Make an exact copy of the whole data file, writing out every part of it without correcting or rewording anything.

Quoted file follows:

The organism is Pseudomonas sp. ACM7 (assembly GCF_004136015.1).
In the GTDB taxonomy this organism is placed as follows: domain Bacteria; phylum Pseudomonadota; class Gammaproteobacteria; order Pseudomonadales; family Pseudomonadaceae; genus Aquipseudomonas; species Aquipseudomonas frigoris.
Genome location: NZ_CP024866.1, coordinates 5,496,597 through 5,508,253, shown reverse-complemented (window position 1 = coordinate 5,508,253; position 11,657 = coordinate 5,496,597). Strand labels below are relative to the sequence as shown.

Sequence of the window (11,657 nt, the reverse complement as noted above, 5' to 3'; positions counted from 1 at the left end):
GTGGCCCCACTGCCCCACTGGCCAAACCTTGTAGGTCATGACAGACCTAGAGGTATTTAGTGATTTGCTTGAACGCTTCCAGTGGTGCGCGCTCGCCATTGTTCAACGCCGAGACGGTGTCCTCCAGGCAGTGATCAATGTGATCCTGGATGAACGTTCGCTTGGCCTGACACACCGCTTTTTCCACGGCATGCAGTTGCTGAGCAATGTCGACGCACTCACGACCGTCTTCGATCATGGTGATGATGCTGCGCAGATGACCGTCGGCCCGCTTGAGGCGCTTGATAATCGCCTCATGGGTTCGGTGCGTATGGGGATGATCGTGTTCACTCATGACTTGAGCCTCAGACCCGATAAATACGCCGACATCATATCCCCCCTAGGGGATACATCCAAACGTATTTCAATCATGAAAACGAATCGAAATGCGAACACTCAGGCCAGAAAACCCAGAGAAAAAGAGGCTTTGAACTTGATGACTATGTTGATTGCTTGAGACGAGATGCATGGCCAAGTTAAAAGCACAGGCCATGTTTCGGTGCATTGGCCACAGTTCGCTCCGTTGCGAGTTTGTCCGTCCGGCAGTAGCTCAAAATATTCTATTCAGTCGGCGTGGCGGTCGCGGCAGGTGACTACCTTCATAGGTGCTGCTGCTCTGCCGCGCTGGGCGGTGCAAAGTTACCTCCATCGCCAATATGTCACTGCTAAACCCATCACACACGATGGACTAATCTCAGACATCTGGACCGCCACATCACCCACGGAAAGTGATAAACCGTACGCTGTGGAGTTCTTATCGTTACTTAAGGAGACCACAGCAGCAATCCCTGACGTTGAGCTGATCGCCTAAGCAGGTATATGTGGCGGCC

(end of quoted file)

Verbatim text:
The organism is Pseudomonas sp. ACM7 (assembly GCF_004136015.1).
In the GTDB taxonomy this organism is placed as follows: domain Bacteria; phylum Pseudomonadota; class Gammaproteobacteria; order Pseudomonadales; family Pseudomonadaceae; genus Aquipseudomonas; species Aquipseudomonas frigoris.
Genome location: NZ_CP024866.1, coordinates 5,496,597 through 5,508,253, shown reverse-complemented (window position 1 = coordinate 5,508,253; position 11,657 = coordinate 5,496,597). Strand labels below are relative to the sequence as shown.

Sequence of the window (11,657 nt, the reverse complement as noted above, 5' to 3'; positions counted from 1 at the left end):
GTGGCCCCACTGCCCCACTGGCCAAACCTTGTAGGTCATGACAGACCTAGAGGTATTTAGTGATTTGCTTGAACGCTTCCAGTGGTGCGCGCTCGCCATTGTTCAACGCCGAGACGGTGTCCTCCAGGCAGTGATCAATGTGATCCTGGATGAACGTTCGCTTGGCCTGACACACCGCTTTTTCCACGGCATGCAGTTGCTGAGCAATGTCGACGCACTCACGACCGTCTTCGATCATGGTGATGATGCTGCGCAGATGACCGTCGGCCCGCTTGAGGCGCTTGATAATCGCCTCATGGGTTCGGTGCGTATGGGGATGATCGTGTTCACTCATGACTTGAGCCTCAGACCCGATAAATACGCCGACATCATATCCCCCCTAGGGGATACATCCAAACGTATTTCAATCATGAAAACGAATCGAAATGCGAACACTCAGGCCAGAAAACCCAGAGAAAAAGAGGCTTTGAACTTGATGACTATGTTGATTGCTTGAGACGAGATGCATGGCCAAGTTAAAAGCACAGGCCATGTTTCGGTGCATTGGCCACAGTTCGCTCCGTTGCGAGTTTGTCCGTCCGGCAGTAGCTCAAAATATTCTATTCAGTCGGCGTGGCGGTCGCGGCAGGTGACTACCTTCATAGGTGCTGCTGCTCTGCCGCGCTGGGCGGTGCAAAGTTACCTCCATCGCCAATATGTCACTGCTAAACCCATCACACACGATGGACTAATCTCAGACATCTGGACCGCCACATCACCCACGGAAAGTGATAAACCGTACGCTGTGGAGTTCTTATCGTTACTTAAGGAGACCACAGCAGCAATCCCTGACGTTGAGCTGATCGCCTAAGCAGGTATATGTGGCGGCC